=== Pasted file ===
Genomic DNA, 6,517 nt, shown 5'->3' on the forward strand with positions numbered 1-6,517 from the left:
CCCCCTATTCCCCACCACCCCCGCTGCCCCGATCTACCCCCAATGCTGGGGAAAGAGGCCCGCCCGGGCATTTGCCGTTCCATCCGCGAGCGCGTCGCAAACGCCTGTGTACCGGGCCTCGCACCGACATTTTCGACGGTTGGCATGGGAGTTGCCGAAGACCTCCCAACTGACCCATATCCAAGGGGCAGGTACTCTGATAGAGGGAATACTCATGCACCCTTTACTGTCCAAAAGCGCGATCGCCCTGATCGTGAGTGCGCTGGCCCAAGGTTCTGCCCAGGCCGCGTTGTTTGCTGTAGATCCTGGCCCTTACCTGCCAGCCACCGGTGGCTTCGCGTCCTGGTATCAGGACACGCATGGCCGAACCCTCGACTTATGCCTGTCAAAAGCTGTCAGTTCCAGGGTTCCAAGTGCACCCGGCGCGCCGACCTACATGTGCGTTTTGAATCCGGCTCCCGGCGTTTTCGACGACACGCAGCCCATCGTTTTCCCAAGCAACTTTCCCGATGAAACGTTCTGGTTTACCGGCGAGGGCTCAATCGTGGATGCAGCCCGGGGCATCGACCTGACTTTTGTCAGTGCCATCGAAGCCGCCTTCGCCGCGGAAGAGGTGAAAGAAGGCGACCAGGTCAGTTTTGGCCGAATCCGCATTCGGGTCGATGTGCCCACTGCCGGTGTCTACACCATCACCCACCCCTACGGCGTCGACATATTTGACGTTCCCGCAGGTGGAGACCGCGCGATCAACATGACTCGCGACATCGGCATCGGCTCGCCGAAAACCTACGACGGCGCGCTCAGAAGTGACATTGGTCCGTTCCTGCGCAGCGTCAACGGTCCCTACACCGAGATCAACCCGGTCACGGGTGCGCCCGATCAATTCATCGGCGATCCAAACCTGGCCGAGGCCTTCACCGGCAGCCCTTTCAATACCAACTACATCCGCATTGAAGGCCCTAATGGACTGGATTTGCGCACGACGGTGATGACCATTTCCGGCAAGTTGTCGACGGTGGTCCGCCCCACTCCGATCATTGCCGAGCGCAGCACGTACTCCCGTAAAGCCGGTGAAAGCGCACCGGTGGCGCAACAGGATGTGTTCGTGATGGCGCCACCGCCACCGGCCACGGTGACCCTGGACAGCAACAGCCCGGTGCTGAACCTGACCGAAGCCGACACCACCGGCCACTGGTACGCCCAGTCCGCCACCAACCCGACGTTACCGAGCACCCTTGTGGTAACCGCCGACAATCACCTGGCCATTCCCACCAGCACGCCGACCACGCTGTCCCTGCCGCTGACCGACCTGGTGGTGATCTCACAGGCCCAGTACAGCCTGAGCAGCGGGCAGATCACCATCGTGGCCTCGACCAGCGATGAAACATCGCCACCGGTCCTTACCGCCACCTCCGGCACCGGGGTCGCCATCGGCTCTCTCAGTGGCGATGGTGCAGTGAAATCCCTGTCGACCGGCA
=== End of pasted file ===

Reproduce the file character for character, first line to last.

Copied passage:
Genomic DNA, 6,517 nt, shown 5'->3' on the forward strand with positions numbered 1-6,517 from the left:
CCCCCTATTCCCCACCACCCCCGCTGCCCCGATCTACCCCCAATGCTGGGGAAAGAGGCCCGCCCGGGCATTTGCCGTTCCATCCGCGAGCGCGTCGCAAACGCCTGTGTACCGGGCCTCGCACCGACATTTTCGACGGTTGGCATGGGAGTTGCCGAAGACCTCCCAACTGACCCATATCCAAGGGGCAGGTACTCTGATAGAGGGAATACTCATGCACCCTTTACTGTCCAAAAGCGCGATCGCCCTGATCGTGAGTGCGCTGGCCCAAGGTTCTGCCCAGGCCGCGTTGTTTGCTGTAGATCCTGGCCCTTACCTGCCAGCCACCGGTGGCTTCGCGTCCTGGTATCAGGACACGCATGGCCGAACCCTCGACTTATGCCTGTCAAAAGCTGTCAGTTCCAGGGTTCCAAGTGCACCCGGCGCGCCGACCTACATGTGCGTTTTGAATCCGGCTCCCGGCGTTTTCGACGACACGCAGCCCATCGTTTTCCCAAGCAACTTTCCCGATGAAACGTTCTGGTTTACCGGCGAGGGCTCAATCGTGGATGCAGCCCGGGGCATCGACCTGACTTTTGTCAGTGCCATCGAAGCCGCCTTCGCCGCGGAAGAGGTGAAAGAAGGCGACCAGGTCAGTTTTGGCCGAATCCGCATTCGGGTCGATGTGCCCACTGCCGGTGTCTACACCATCACCCACCCCTACGGCGTCGACATATTTGACGTTCCCGCAGGTGGAGACCGCGCGATCAACATGACTCGCGACATCGGCATCGGCTCGCCGAAAACCTACGACGGCGCGCTCAGAAGTGACATTGGTCCGTTCCTGCGCAGCGTCAACGGTCCCTACACCGAGATCAACCCGGTCACGGGTGCGCCCGATCAATTCATCGGCGATCCAAACCTGGCCGAGGCCTTCACCGGCAGCCCTTTCAATACCAACTACATCCGCATTGAAGGCCCTAATGGACTGGATTTGCGCACGACGGTGATGACCATTTCCGGCAAGTTGTCGACGGTGGTCCGCCCCACTCCGATCATTGCCGAGCGCAGCACGTACTCCCGTAAAGCCGGTGAAAGCGCACCGGTGGCGCAACAGGATGTGTTCGTGATGGCGCCACCGCCACCGGCCACGGTGACCCTGGACAGCAACAGCCCGGTGCTGAACCTGACCGAAGCCGACACCACCGGCCACTGGTACGCCCAGTCCGCCACCAACCCGACGTTACCGAGCACCCTTGTGGTAACCGCCGACAATCACCTGGCCATTCCCACCAGCACGCCGACCACGCTGTCCCTGCCGCTGACCGACCTGGTGGTGATCTCACAGGCCCAGTACAGCCTGAGCAGCGGGCAGATCACCATCGTGGCCTCGACCAGCGATGAAACATCGCCACCGGTCCTTACCGCCACCTCCGGCACCGGGGTCGCCATCGGCTCTCTCAGTGGCGATGGTGCAGTGAAATCCCTGTCGACCGGCA